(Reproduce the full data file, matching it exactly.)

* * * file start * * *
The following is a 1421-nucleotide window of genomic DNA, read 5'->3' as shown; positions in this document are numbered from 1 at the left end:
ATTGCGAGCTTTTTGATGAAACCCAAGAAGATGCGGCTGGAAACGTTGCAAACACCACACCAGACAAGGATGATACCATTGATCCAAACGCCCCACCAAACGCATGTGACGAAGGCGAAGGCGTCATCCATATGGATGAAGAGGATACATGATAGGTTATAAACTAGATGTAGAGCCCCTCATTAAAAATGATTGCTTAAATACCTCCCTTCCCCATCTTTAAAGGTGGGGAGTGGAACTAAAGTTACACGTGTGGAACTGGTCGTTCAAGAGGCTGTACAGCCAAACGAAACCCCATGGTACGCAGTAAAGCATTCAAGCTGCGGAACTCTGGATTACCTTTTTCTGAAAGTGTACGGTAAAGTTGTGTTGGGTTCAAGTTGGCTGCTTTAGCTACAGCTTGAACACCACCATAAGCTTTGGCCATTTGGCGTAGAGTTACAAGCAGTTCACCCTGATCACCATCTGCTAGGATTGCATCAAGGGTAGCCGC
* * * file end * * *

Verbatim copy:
The following is a 1421-nucleotide window of genomic DNA, read 5'->3' as shown; positions in this document are numbered from 1 at the left end:
ATTGCGAGCTTTTTGATGAAACCCAAGAAGATGCGGCTGGAAACGTTGCAAACACCACACCAGACAAGGATGATACCATTGATCCAAACGCCCCACCAAACGCATGTGACGAAGGCGAAGGCGTCATCCATATGGATGAAGAGGATACATGATAGGTTATAAACTAGATGTAGAGCCCCTCATTAAAAATGATTGCTTAAATACCTCCCTTCCCCATCTTTAAAGGTGGGGAGTGGAACTAAAGTTACACGTGTGGAACTGGTCGTTCAAGAGGCTGTACAGCCAAACGAAACCCCATGGTACGCAGTAAAGCATTCAAGCTGCGGAACTCTGGATTACCTTTTTCTGAAAGTGTACGGTAAAGTTGTGTTGGGTTCAAGTTGGCTGCTTTAGCTACAGCTTGAACACCACCATAAGCTTTGGCCATTTGGCGTAGAGTTACAAGCAGTTCACCCTGATCACCATCTGCTAGGATTGCATCAAGGGTAGCCGC